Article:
I’m in between theater-related trips today, giving me just enough time to post the weekly Wall Street Journal drama-column teaser before hitting the road again. Most of my column is devoted to a report on the Georgia Shakespeare Festival, followed by a capsule review of Pig Farm:
Unless you live in Georgia, you probably don’t think of Atlanta as a center of American regional theater. Yet it’s home to a dozen serious companies, enough to keep a good actor working year round–and to allow the Georgia Shakespeare Festival, the city’s best-known summer theater, to put together an ensemble of Atlanta-based artists instead of importing itinerant out-of-towners. In some cities that would be a guarantee of mediocrity, but there’s nothing provincial about Georgia Shakespeare’s “Twelfth Night,” a blunt, bawdy romp directed by Karen Robinson that leaves just enough room for romance in between the slapstick.
No production of Shakespeare’s dizziest comedy of mistaken sexual identity can take wing without a Viola who looks smashing in pants, and Courtney Patterson, who spends the greater part of the evening decked out in riding togs, fills the bill. Gangly, big-eyed and touchingly eager, she serves as the play’s emotional center, and her affecting performance frees the rest of the cast to chase uninhibitedly after laughter….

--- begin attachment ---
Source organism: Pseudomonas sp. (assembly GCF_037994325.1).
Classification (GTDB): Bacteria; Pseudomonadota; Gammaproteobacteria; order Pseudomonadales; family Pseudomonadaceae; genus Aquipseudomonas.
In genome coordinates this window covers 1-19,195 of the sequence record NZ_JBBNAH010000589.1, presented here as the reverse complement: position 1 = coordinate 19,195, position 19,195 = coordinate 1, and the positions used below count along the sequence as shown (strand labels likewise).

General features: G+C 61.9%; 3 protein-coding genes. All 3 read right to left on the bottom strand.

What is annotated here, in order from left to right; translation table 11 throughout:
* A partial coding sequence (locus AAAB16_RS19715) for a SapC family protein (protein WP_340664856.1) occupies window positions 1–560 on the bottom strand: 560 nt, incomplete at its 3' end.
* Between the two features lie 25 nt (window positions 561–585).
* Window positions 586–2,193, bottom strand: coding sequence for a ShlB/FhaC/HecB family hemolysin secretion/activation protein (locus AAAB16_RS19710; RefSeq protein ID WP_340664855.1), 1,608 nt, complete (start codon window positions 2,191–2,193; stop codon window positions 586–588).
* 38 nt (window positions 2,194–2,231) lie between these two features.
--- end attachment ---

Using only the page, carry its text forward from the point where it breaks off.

“Pig Farm” is a crazy-quilt pastiche stitched together out of bits and pieces of “Tobacco Road,” “The Postman Always Rings Twice,” and God only knows how many other half-remembered films and TV shows. It’s as subtle as a whoopee cushion–a really, really loud whoopee cushion–but it kept the audience laughing pretty much continuously, which is, after all, the point….
No link, of course, so be so kind as to buy a copy of Friday’s Journal, or go here to subscribe to the paper’s online edition–an unbelievable bargain, if I do say so myself.